Top-notch farmland is needed for food, not solar power
As a resident and taxpayer of Mason County, I oppose the installation of industrial solar farms on prime agricultural land. Due to population growth in Kentucky and the United States, I think this is not the best use of the prime farmland out there. This prime agricultural land is needed to produce food and dairy products to feed our residents while supplying products to other states and countries.
The massive importation of products and a complex supply chain have led to less fresh, lower-quality fruits and vegetables on our grocery store shelves. We need this land to remain agricultural so that it can be available to provide our own residents with quality produce rather than depending on other countries.
The US Census Bureau recently released its 2020 data showing an increase in Kentucky’s population of 3.8% (166,469 people) from 2010 to 2020. This population growth brings our total population in Kentucky to 4.5 million people. (Northern Kentucky Tribune-September 12, 2021). In addition, the total US population as of April 1, 2020 was 331.4 million people, an increase of 22.7 million (7.9%) since 2010. With extreme droughts, wildfires that are raging and a rapidly changing climate, I think we need to keep top notch farmland available for farming instead of leasing it to industrial solar companies for 20-25 year contracts. The demand and need for food and food will increase just as our population grows over the next 20 to 25 years.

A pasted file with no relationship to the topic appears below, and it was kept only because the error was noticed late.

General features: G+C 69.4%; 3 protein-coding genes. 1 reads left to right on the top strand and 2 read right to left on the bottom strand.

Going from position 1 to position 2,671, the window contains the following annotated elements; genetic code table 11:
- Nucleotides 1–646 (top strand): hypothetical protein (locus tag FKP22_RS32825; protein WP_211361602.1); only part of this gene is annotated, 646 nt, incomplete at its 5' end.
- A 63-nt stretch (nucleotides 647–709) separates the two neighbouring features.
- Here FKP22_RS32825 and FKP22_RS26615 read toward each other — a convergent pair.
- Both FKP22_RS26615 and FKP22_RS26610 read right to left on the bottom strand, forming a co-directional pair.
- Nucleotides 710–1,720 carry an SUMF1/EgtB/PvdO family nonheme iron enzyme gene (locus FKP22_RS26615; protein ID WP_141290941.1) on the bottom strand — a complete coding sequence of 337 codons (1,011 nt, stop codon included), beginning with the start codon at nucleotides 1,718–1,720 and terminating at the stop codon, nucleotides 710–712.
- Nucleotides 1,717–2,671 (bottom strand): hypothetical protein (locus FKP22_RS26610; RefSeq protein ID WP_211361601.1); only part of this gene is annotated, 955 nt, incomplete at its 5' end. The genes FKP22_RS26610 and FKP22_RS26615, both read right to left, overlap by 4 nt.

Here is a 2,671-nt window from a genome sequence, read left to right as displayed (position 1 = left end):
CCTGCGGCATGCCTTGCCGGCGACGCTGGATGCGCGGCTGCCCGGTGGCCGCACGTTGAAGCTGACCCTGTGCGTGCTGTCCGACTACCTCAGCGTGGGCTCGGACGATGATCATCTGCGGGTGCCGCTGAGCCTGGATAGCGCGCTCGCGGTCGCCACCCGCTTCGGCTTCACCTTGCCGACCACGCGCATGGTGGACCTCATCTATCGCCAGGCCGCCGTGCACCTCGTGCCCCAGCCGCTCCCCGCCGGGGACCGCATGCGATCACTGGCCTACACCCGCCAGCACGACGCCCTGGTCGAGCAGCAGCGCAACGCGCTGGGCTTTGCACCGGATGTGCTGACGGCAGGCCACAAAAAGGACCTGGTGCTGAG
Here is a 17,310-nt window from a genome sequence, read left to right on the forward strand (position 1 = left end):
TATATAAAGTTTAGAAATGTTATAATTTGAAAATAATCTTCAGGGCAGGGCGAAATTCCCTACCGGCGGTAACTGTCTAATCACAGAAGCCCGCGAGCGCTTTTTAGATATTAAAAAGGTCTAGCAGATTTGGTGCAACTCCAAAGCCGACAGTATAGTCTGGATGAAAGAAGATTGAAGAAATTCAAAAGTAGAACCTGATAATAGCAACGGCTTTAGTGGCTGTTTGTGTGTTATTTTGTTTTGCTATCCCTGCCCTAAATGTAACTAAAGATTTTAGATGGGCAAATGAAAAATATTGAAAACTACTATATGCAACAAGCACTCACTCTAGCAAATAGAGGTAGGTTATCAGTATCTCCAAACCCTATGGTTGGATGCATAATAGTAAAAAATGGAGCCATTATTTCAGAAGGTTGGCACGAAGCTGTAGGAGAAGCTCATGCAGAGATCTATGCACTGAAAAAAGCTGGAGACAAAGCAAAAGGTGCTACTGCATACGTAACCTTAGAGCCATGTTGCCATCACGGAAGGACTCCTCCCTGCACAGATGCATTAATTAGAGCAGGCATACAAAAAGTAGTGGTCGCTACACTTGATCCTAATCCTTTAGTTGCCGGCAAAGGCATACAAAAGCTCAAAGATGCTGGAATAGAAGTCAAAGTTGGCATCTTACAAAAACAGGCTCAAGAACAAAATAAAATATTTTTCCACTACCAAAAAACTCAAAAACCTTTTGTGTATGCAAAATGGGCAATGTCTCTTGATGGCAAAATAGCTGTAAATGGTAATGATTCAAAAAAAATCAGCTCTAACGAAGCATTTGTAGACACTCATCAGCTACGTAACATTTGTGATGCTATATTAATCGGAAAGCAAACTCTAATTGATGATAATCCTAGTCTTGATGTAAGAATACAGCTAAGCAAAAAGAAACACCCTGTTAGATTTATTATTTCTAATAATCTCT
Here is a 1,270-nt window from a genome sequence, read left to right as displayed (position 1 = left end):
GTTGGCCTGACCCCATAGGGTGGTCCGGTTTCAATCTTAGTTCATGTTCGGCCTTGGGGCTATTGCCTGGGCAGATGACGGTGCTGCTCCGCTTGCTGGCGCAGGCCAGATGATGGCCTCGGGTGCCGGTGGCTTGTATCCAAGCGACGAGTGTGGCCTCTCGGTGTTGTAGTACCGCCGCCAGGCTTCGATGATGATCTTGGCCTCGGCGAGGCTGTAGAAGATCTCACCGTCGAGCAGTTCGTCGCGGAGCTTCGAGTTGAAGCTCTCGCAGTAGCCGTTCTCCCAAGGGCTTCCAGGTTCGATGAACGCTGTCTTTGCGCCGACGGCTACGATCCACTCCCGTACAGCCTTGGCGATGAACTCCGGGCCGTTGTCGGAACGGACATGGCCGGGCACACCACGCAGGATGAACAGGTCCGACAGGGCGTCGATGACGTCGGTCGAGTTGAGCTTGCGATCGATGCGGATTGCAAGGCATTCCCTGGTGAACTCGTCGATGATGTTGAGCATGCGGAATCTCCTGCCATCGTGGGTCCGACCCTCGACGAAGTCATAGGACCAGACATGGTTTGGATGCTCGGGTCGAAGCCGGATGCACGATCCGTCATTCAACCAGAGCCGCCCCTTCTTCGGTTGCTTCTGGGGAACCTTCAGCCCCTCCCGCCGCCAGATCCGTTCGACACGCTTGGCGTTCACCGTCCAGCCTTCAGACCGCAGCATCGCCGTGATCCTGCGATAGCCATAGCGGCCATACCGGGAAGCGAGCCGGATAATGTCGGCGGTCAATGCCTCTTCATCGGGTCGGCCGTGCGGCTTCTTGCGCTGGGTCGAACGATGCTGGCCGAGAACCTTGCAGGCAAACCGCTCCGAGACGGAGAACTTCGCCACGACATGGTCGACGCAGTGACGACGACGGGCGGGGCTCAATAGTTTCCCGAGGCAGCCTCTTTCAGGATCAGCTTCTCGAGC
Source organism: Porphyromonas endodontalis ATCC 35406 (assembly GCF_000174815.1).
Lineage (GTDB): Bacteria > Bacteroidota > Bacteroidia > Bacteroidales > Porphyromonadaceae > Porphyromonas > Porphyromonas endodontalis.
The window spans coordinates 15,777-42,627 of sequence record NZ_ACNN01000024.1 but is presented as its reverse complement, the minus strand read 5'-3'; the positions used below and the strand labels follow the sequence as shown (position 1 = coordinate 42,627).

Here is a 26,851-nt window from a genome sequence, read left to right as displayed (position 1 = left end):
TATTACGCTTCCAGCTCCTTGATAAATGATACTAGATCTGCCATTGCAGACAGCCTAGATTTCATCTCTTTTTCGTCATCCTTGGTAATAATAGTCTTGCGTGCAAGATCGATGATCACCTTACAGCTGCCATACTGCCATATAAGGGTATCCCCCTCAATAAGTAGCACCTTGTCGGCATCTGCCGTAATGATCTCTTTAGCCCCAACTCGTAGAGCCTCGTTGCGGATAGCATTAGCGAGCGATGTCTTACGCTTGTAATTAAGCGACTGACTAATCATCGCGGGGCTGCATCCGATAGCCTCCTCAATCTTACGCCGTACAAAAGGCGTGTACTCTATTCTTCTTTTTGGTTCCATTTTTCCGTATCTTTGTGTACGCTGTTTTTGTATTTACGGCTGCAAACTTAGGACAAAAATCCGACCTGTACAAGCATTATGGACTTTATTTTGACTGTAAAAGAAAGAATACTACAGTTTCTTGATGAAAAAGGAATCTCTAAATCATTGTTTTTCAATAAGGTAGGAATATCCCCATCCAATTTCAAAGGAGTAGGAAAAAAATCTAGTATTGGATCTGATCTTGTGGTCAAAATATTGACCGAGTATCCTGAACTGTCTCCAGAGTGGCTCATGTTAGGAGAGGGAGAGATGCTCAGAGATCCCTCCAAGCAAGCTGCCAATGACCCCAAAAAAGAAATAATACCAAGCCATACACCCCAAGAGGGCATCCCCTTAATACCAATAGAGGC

Leaders of the Pro-Industrial Solar Group have released calculations on the amount of new tax revenue that can be collected in our county by authorizing Industrial Solar. In my opinion, these are just numbers on a spreadsheet that can be manipulated to produce the desired result. The truth is, there are no existing facilities in the state or other places that can prove that these revenue estimates are accurate and achievable or simply based on assumptions that cannot be verified with real installations.
I hope our leaders will not endorse industrial solar farms in our county on the mere idea of ââa perfect world based on all of this expected new income and growth for our community that may not be achieved. I don’t think we should step in and allow industrial solar farms in Mason County without having proven examples of successful installations in other places in Kentucky or the surrounding states.
Another problem for me is that these industrial solar farms will not generate or supply electricity to the citizens living in Mason County, so our rates will not go down. In fact, our rates will most likely increase due to the need for upgrades to the electricity grid. These additional charges will be passed on to customers, as they currently are, on your utility bill as âenvironmental surchargesâ. The megawatts (MW) of electricity generated by these solar farms will be sold to other companies such as Amazon through the grid.